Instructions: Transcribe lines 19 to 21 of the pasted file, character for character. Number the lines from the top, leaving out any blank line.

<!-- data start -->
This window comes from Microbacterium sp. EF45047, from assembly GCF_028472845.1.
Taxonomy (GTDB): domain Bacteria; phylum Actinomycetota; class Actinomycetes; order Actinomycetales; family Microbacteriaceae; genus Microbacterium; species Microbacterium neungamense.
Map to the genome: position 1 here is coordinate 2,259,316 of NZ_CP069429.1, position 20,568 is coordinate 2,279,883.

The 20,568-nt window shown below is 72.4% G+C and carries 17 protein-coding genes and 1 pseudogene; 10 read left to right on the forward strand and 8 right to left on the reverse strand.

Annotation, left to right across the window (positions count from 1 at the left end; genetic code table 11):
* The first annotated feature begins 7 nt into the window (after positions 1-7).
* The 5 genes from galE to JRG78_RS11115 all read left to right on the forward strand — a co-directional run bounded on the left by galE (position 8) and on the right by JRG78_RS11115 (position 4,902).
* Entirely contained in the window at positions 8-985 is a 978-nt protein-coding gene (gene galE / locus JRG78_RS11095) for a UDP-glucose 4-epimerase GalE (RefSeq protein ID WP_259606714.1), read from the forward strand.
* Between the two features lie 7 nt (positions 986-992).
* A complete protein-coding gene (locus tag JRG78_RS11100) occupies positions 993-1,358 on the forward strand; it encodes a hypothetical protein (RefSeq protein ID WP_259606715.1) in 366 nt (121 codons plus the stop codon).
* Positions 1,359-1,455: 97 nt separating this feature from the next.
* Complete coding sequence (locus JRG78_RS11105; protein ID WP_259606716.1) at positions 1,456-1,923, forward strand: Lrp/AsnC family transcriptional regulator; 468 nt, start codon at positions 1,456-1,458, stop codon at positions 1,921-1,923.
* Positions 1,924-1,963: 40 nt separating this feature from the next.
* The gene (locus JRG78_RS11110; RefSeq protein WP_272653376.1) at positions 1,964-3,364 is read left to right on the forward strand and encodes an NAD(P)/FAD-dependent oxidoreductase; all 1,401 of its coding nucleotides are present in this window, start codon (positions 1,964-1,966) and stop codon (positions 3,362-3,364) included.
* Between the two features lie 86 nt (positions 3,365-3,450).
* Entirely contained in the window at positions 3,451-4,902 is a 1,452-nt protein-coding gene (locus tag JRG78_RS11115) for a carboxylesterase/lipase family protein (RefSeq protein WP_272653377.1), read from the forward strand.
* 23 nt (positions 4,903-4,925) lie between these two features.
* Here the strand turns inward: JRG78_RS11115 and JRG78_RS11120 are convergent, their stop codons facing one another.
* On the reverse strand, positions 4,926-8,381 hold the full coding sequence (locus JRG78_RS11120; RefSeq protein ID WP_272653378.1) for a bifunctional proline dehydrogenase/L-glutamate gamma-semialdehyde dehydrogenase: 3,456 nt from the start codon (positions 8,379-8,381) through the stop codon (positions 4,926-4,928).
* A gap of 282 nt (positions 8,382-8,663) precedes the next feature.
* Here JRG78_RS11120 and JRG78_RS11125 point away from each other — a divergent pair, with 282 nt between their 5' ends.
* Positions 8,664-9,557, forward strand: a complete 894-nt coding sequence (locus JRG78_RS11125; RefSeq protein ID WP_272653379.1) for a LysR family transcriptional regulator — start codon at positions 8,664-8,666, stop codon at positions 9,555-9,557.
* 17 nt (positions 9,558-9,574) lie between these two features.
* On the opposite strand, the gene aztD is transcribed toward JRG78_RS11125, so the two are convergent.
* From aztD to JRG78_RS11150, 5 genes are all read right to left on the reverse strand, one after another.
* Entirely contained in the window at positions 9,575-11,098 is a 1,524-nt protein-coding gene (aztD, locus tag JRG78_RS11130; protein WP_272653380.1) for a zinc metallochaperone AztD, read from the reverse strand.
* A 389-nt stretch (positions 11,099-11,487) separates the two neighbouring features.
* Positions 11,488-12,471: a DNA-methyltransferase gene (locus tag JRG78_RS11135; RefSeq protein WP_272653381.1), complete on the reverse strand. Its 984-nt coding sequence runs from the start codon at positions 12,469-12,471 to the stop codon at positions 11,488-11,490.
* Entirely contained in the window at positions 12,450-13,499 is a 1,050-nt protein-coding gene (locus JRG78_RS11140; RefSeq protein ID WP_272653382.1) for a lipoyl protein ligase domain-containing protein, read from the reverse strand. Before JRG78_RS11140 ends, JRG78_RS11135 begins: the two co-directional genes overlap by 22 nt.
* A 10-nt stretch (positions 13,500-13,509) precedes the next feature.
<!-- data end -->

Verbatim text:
* On the reverse strand, positions 4,926-8,381 hold the full coding sequence (locus JRG78_RS11120; RefSeq protein ID WP_272653378.1) for a bifunctional proline dehydrogenase/L-glutamate gamma-semialdehyde dehydrogenase: 3,456 nt from the start codon (positions 8,379-8,381) through the stop codon (positions 4,926-4,928).
* A gap of 282 nt (positions 8,382-8,663) precedes the next feature.
* Here JRG78_RS11120 and JRG78_RS11125 point away from each other — a divergent pair, with 282 nt between their 5' ends.